by Carmen Aina
We use unique administrative data from a large private Italian university to estimate whether individual
characteristics, academic performance, geographical mobility and family size may affect
completion of a degree course or not. Several outcomes are taken into account, namely the probability
of withdrawal for voluntary or involuntary reasons, of graduating within the minimum period,
and graduating with top marks. Our estimates highlight that all the above aspects drive the outcomes
analysed. Poor high school performance in particular increases the chances of non-completion and
graduation after the legal length of the course. In contrast, higher final high school marks, a more
academic-oriented diploma, living in a small family and being commuters result in a higher probability
of gaining a degree with top marks and within the minimum period.
Key words: survival analysis, dropout, stopouts, time-to-degree, undergraduate performance.
JEL Classification: J24, I23.
by Simona Bigerna, Paolo Polinori
There are several ways to promote public transport demand. Perugia achieved a leading national
position in the last decade by a tariff reform and by developing an integrated local public transport
network that includes lifts and escalators. Since 1996, the number of passengers has continually increased,
with an increase in demand of 41%. This paper has two objectives. The first is to identify
the factors underlying the performance of local public transport in Perugia. To this end, an aggregate
demand function is estimated for bus and urban railway trips in order to present evidence on demand
elasticities with respect to the main attributes of local public transport and to the socio-demographic
characteristics of its users. The second aim is to evaluate the impact of the tariff reform and
the consequences of the introduction of cards and multi-ride tickets by estimating a system of ownand
cross-price elasticities for different ticket types.
Key words: Public transport, demand function, ticket types.
JEL Classification: R31, L92.
by Alba Distaso, Margherita Cervio
In this paper we demonstrate that in economic systems characterised by social structures founded on reciprocal trust and interpersonal relations, water is a common good. In order to verify this, we refer to an economy of reciprocity practiced by some indigenous communities of the Bolivian Andes. We compare water management in these communities with another case of collective provision of water services now present and functioning in some areas of the Italian Alps and Apennines. In the examined case studies, we find that any kind of water property regime other than that the indigenous communities practice represents not only an inefficient system of management of the resource but also a reduction in relational goods. In both cases, water is a resource to exploit, and also a means to strengthen the interpersonal relations and the identity of the community.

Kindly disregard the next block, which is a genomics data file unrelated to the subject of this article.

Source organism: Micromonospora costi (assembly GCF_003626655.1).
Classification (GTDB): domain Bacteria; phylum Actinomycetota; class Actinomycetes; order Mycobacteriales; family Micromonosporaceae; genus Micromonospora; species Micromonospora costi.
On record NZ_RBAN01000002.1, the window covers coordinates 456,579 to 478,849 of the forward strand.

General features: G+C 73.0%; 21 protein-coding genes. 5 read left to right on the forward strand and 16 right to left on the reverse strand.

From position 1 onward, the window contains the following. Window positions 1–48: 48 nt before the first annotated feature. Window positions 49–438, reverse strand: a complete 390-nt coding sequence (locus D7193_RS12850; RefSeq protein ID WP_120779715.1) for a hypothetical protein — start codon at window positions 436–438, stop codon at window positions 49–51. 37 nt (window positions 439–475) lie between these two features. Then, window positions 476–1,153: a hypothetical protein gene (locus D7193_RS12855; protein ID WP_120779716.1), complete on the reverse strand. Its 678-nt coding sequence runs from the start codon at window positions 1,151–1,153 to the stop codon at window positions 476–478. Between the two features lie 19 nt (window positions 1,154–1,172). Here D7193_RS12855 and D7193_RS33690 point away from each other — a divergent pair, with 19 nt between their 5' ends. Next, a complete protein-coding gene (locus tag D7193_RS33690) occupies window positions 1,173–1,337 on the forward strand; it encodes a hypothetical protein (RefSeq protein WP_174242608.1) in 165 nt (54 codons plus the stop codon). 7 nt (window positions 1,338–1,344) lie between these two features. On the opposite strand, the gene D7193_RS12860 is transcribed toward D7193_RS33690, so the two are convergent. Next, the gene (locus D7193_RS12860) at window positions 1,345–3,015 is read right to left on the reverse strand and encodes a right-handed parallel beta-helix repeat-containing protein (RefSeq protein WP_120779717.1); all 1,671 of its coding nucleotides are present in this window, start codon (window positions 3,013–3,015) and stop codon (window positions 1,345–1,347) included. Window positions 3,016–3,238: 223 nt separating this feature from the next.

Key words: Water, Economy of Common Goods, Economy of Reciprocity, Community Management.
JEL Classification: A13, D13, Q15, Q25.
by Cinzia Di Novi
We use the 2003/2004 Medical Expenditure Panel Survey in conjunction with the 2002 National
Health Interview Survey to test for adverse selection in the private U.S. health insurance markets.
The key idea is to test whether individuals who are more exposed to health risks also buy insurance
contracts with more coverage or higher expected payments. The critical statistical problem is that
the extension of insurance is only measured for those who are insured and face positive health care
expenditure, so there is a possible sample selection bias effect. The procedure used is based on a
method suggested by Wooldridge (1995). The method also accounts for heterogeneity across individuals.
The simultaneous account taken of both possible sources of bias is new for this kind of application.
Key words: adverse selection, health insurance, risk profile, two-step estimation, sample-selection
JEL Classification: I11, I18, D82.
by Luca Spataro
This article surveys the most significant steps in the history of the Italian pension and social protection
system from the early 1970s up to the beginning of the period of the great reforms launched
in the 1990s. First and foremost, it provides a quantitative analysis of the phenomenon under study,
on the basis of the historical series produced by ISTAT (2002), and evaluates both the extent and
composition of the increments that characterized the pattern of expenditure during this period. Secondly,
the analysis seeks to shed light on the underlying causes of this increase and of the distributive
distortions present in the Italian pension system. To this end, the debate among the economists
of the era is reconstructed, with focus on the positions assumed by some of the most authoritative
figures. Finally, the article addresses the problems and the debate concerning the institutional framework
that contributed to the runaway expenditure.
Key words: Italian Pension system; Crisis; Reforms.
JEL Classification: H55; B25.